They are two words I have come to loathe. I can cope with dog friendy, animal friendly, and even cyclist friendly (at a push – but gosh, they can be a pompous lot in their silly Lycra), but family friendly? No, thanks.
It’s a phrase that crops up on an almost daily basis now. There are family friendly tax perks, family friendly restaurants and, as I have discovered in recent weeks, family friendly sports clubs.
It wasn’t a problem I had in the US, where the LA Sports Club was an exclusively adult only zone. True, there were men who behaved like infants in there, shouting and jeering from their treadmills as they watched baseball on the in-built TV screens, but there were no screaming brats.
Since the New Year and back in the UK, I have been trying to find a decent sports club near where I live in Cardiff: one with a good gym, a pool, and a nice bar/restaurant to relax in after a workout.
First, I went to David Lloyd, where I thought I might take up tennis (although quite why I wanted to do so at my age is anybody’s guess – it seemed like a good idea at the time).
The cafeteria area was swarming – and I mean swarming – with children, running around yelling, while their parents sat drinking coffee, exerting no control over the monsters. On my tour, I was shown list after list of tennis leagues featuring said monsters, and, with a migraine fast coming on, I made my excuses and left. Game, set and match.
Another friend recommended the Village Hotel in Whitchurch. After driving around the car-park, trying to find a parking space for 20 minutes, I entered the foyer to find yet another crèche – even more screaming children and, worse, the disgusting, rancid smell of Starbucks coffee (is there no place left sacred from the infiltration of this vile chain?). I asked between what hours children were allowed in the pool and was told pretty much all the time. When I visited the pool, I swear a tap-dancing killer whale could not have taken up more space than the creatures in it.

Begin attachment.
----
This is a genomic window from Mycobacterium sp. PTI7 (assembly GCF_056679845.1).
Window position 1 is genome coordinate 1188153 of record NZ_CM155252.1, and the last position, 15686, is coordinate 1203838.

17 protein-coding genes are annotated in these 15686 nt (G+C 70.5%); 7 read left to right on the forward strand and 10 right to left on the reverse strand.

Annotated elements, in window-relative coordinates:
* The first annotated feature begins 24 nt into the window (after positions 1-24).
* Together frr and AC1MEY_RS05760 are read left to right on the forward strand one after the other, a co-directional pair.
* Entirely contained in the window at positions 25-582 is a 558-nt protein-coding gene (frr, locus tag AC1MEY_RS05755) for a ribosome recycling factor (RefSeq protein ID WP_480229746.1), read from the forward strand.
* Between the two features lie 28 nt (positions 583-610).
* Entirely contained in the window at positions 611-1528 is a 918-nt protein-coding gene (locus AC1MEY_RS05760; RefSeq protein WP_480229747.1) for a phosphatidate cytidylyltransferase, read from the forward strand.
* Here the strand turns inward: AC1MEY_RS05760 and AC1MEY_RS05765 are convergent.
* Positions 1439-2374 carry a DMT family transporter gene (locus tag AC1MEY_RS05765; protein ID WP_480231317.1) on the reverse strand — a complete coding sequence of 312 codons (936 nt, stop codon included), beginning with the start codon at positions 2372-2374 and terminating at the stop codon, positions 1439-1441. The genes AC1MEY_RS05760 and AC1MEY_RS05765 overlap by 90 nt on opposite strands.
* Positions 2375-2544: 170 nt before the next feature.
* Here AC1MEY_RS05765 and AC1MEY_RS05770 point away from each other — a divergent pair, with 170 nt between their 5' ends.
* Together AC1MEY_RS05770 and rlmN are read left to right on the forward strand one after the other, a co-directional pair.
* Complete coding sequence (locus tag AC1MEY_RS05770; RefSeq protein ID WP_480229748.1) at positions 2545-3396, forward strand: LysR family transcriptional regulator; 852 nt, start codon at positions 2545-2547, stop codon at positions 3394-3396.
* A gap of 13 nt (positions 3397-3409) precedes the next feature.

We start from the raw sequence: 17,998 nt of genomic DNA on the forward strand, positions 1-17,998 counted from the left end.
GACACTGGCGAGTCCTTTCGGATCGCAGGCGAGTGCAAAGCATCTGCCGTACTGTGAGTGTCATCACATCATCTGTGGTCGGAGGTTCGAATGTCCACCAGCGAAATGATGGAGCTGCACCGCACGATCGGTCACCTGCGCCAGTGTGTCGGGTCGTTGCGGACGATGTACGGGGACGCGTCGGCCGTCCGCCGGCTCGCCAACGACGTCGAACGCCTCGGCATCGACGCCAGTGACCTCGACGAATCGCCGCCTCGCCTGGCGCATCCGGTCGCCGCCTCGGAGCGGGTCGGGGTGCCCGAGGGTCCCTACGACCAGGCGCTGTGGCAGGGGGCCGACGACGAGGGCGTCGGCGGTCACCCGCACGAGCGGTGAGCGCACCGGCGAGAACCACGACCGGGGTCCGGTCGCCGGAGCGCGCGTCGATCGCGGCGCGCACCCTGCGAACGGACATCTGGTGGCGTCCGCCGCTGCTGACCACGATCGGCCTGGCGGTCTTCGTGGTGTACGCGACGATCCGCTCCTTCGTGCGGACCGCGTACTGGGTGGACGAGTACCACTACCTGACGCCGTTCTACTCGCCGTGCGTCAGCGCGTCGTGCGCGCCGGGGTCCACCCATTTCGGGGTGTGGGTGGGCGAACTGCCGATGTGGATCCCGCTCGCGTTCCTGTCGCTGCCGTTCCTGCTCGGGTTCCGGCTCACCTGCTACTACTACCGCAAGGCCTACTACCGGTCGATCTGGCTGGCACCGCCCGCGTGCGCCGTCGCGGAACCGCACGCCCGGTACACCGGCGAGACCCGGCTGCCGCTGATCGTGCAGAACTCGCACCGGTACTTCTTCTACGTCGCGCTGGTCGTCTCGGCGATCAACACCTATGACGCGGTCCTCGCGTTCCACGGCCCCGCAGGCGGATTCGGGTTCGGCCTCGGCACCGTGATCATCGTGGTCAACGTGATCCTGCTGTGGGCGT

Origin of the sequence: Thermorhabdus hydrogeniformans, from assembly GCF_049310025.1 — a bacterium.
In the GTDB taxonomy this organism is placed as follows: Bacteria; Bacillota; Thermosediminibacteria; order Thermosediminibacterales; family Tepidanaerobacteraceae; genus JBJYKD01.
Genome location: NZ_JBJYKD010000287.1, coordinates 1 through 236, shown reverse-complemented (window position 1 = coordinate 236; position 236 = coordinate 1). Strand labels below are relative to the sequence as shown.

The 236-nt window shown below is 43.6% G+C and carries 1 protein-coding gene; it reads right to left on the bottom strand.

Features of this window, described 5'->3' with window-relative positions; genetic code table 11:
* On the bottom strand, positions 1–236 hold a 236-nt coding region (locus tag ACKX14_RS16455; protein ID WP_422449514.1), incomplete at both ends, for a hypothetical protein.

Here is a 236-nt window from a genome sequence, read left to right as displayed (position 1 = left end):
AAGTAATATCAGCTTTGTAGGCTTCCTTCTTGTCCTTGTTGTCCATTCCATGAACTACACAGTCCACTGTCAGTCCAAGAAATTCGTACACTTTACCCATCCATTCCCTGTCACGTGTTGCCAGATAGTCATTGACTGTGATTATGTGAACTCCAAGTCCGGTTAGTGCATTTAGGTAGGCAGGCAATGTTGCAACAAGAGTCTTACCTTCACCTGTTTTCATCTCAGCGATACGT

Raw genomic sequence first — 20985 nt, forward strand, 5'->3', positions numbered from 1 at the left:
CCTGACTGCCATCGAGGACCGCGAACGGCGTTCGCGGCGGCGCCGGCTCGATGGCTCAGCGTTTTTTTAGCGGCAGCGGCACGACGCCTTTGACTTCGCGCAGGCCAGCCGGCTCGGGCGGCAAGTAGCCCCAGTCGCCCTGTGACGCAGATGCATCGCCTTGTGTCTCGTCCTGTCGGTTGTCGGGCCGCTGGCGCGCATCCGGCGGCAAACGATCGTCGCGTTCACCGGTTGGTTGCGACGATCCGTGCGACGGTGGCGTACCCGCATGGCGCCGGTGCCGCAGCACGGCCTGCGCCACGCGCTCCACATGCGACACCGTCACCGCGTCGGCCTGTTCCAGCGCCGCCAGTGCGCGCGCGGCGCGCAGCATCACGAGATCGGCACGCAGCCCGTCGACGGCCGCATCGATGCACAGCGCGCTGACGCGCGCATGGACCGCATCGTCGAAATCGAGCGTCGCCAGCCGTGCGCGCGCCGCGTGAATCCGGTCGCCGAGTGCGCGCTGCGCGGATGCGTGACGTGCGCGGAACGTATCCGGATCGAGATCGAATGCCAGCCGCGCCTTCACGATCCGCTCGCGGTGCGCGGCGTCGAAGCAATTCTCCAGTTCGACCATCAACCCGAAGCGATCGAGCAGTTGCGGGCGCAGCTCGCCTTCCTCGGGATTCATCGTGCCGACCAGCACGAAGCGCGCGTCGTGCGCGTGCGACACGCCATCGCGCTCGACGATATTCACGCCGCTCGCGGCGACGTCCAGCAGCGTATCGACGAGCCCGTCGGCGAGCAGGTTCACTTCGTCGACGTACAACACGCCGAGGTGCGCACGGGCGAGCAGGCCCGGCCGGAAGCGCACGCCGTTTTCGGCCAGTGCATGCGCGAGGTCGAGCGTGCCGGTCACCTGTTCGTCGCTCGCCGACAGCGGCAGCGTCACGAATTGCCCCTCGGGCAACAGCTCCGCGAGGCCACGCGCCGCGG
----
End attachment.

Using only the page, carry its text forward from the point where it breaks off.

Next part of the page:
Don’t get me wrong – I like children. I was one myself once. But it seems as if the whole of society is now so geared towards being family friendly that grown-ups wanting a bit of peace have no chance.
I have just endured yet another gross half term, entering every bar and restaurant to find dozens of little people screaming for burgers. I have battled with the Everest of push-chairs in doorways, queued behind fathers too lazy to take to take their kids to the park while their wives go shopping, and endured the screams at the end of the day from children bored out of their skulls watching their parents sit drinking.
Again, it is something I never saw in LA. On the rare occasions I saw children eating out, it was in establishments that specifically catered for them – in US terms, that means burgers and balloons.
The importance of the family unit has consistently been stressed by every British government, and the need to hold the family unit together by offering perks that benefit it is always close to the top of the agenda. But as an older single woman who, in Britain, is already made to feel consigned to the scrapheap of life, not being part of the family friendly picture serves only to intensify that feeling.
As a single person dining alone in LA, I was never made to feel like a second-class citizen and shunted off to a corner of the dining room, for fear of contaminating people who had managed to find their life’s soul mate. The same is true of Paris, where I spent six very happy years.
But in the UK and, indeed, most other parts of Europe, I am made to feel a nuisance even for deigning to set foot outside the door by myself.
Heck, I can’t even have the Chateaubriand or paella in a restaurant, because it is “for two persons only”.
I can’t take advantage of any Groupon or Living Social meal or holiday, because they, too, are for two people.
I can’t take advantage of special deals on the railways, because the really good packages are for families or groups travelling together.
Many package holiday deals continue to add “single supplement extra”.
Let’s get one thing straight: as a single person, who has never married and never had kids, I am likely to spend more than the average family. I don’t go into a restaurant and order a salad between four and a jug of tap water. I like good food and wine and am willing to pay for the best of it.
All I ask is for a pleasant, quiet, family free environment in which to enjoy it.
Is it really so much to ask?